The U.S. Geological Survey maintains statistics about the worldwide supply of metal resources, including copper and precious metals like gold and platinum. The USGS also tracks statistics on non-metal, industrial minerals like sand and crushed stone. The Energy Information Administration maintains data on the trade of energy minerals like coal, natural gas, petroleum, and uranium.
"Flood risk can, and does, change over time. Flood risks change for many reasons: new development, changes in levee classification, and environmental changes, to name a few. As a result FEMA is updating flood hazard maps across the country. These new flood maps, also, known as Digital Flood Insurance Rate Maps (DFIRMs), show flood risk at a property-by-property level.
In the U.S., tsunami early warnings are issued by two warning centers operated by the National Weather Service. The National Tsunami Warning Center (NTWC) monitors for earthquakes and issues tsunami advisories, watches, warnings, and information statements for Alaska, the U.S. mainland, U.S. Atlantic and Gulf of Mexico, Canada, and U.S. interests in the Caribbean (Puerto Rico and the U.S. Virgin Islands)[1,2,3].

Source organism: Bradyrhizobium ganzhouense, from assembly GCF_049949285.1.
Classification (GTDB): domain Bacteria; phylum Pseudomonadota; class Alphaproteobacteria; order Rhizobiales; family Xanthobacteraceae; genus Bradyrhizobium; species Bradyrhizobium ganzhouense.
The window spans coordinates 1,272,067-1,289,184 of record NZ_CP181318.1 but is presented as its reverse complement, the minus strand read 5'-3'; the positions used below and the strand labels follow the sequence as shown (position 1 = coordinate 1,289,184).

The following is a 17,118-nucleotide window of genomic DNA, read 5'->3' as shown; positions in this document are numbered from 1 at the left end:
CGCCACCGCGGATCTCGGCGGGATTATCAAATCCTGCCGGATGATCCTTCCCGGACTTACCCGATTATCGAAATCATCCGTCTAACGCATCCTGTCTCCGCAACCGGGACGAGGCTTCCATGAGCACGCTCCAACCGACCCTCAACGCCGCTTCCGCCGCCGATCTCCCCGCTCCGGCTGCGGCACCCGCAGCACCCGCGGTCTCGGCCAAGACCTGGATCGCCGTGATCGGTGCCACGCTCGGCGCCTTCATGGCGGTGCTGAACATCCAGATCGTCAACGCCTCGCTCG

The preliminary results of the survey were released at the end of November 2013 with the goal to garner additional input from the decision-making community and general public, the non-academic sectors of the geoscience community, and individuals in the age groups between 18 and 44 years of age. However, only an additional 130 useable responses were received in December, primarily from geoscientists in the post-secondary academic sector. Thus, we were unable to substantially gain more in-depth insights into the decision-making community and public cohorts.